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For thousands of years the Chumash tribe of Native Americans lived along California’s Central Coast and in interior valleys of the region now known as the county of Santa Barbara. Spanish ships explored the area, and by 1769 colonies were beginning to establish a series of missions and presidios. The Presidio of Santa Barbara was established in 1782, and Mission Santa Barbara followed four years later. The missionaries associated with Mission Santa Barbara are credited with planting the county’s now-famous wine grapes late in the 18th century.

Following the Mexican secularization of the missions in the 1830s, the mission pasture lands were divided into large ranchos and granted to citizens living in the area. But the end of the Mexican period came quickly for Santa Barbara. The Treaty of Cahuenga, signed Jan. 13, 1847, ended fighting in the Mexican-American War in California without any bloodshed in Santa Barbara.

The county of Santa Barbara was one of the 26 original counties formed in California at the time of statehood in 1850. The Southern Pacific Railroad commissioned writer Charles Nordhoff to write about Santa Barbara to draw people to the town. He is credited with starting the tourism boom in the 1870s that would lead to Santa Barbara becoming a world-famous resort destination.

In the 1890s, Summerland Oil Field was discovered, and its development began changing the local economy and landscape. Summerland was the site of the world’s first offshore oil well.

By 1901, Santa Barbara was accessible by both land and sea with the building of Stearn’s wharf to allow steamboat access and the completion of the railroad to both Los Angeles and San Francisco. Rail travel put an end to stagecoach travel through the San Marcos Pass.

Santa Barbara was the center of the U.S. silent film industry from 1910 to 1922. Flying A Studios covered two city blocks and was the largest movie studio in the world; it produced about 1,200 films.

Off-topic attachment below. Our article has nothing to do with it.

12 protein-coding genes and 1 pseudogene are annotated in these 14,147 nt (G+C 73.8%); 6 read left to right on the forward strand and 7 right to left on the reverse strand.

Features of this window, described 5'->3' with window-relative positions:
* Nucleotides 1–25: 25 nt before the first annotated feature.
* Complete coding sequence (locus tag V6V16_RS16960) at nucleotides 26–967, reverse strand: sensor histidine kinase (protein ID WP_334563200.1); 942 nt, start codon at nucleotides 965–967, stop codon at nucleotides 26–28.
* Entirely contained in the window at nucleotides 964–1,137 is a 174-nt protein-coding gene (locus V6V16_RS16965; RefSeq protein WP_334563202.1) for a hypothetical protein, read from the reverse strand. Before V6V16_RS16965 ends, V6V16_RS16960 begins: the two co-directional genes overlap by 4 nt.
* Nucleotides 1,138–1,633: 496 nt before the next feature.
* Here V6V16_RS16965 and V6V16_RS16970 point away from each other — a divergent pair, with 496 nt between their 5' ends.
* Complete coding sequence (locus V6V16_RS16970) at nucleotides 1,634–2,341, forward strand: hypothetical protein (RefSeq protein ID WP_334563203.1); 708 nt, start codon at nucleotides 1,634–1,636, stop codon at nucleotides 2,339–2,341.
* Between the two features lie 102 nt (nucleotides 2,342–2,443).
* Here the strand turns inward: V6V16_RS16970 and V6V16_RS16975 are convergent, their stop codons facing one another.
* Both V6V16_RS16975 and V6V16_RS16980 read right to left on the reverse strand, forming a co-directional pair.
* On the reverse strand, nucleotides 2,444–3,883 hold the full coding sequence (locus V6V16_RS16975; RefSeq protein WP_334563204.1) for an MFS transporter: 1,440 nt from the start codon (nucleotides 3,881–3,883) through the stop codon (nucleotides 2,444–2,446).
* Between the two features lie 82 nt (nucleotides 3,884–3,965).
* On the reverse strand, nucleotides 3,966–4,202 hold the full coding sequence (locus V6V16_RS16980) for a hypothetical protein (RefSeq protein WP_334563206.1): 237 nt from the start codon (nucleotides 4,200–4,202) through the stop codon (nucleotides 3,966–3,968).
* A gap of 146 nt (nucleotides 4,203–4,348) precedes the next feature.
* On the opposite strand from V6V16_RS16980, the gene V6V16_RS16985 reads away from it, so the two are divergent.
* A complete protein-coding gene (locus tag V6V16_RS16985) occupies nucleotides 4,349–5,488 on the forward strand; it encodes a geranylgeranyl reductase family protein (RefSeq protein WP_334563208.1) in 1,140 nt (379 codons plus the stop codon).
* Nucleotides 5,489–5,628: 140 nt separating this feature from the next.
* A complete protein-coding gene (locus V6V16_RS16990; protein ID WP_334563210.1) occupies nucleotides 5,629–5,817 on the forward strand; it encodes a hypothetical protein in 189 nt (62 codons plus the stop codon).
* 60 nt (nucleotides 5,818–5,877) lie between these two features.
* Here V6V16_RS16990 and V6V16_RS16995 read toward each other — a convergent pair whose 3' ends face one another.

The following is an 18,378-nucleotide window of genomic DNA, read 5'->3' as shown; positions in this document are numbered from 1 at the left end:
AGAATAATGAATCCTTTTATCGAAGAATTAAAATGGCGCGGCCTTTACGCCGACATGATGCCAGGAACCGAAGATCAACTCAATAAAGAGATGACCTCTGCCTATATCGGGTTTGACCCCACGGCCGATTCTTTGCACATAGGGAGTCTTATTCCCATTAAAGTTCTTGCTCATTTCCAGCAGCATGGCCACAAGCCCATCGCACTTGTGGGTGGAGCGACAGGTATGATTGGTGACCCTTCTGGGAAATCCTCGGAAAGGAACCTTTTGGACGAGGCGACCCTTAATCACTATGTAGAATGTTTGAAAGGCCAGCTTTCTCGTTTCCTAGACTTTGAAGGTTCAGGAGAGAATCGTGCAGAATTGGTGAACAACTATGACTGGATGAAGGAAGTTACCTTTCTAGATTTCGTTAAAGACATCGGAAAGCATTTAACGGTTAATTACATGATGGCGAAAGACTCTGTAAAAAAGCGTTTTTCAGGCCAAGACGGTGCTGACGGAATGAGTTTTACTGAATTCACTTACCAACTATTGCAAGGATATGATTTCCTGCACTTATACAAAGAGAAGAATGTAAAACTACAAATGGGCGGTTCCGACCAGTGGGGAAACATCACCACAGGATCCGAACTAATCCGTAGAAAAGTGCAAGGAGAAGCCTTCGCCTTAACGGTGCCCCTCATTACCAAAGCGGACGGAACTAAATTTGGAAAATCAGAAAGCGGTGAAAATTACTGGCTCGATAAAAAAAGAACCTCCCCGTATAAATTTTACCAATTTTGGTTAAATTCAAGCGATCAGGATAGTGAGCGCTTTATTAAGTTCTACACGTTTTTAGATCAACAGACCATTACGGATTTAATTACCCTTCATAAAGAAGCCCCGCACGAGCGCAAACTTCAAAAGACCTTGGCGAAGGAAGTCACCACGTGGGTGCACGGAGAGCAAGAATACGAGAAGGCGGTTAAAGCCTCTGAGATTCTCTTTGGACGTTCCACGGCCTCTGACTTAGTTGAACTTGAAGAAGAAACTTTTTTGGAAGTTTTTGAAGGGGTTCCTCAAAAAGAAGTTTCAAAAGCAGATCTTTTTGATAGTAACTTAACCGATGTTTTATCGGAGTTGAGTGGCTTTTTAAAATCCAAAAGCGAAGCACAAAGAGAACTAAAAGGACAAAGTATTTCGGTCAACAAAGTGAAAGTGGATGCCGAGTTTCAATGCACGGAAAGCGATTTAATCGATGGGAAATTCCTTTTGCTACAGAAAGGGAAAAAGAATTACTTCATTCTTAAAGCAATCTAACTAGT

The 1925 earthquake hit Santa Barbara hard and caused severe destruction. In rebuilding, the city took on its unified Spanish character through architectural reform.

World War II brought more change to the area. North of Point Conception the Army created Camp Cooke, which would later become Vandenberg Air Force Base. After the war ended, those who had seen Santa Barbara during the war came back to live. By the mid-1970s, opposition to uncontrolled growth led to limiting the city’s population to 85,000 through zoning, and water meters were denied to developments to limit growth in adjacent areas such as Goleta. The halt in growth led to sharp increases in housing prices.

Voters approved the connection to state water supplies in 1991 and growth resumed, though housing was in such short supply that less than 10 percent of the population could afford a median-value house in Santa Barbara. As a result, many workers in Santa Barbara commute from more affordable areas such as Santa Maria and Lompoc. By 2006, Santa Maria had become the county’s largest city, and it and its surrounding area continue to grow rapidly.

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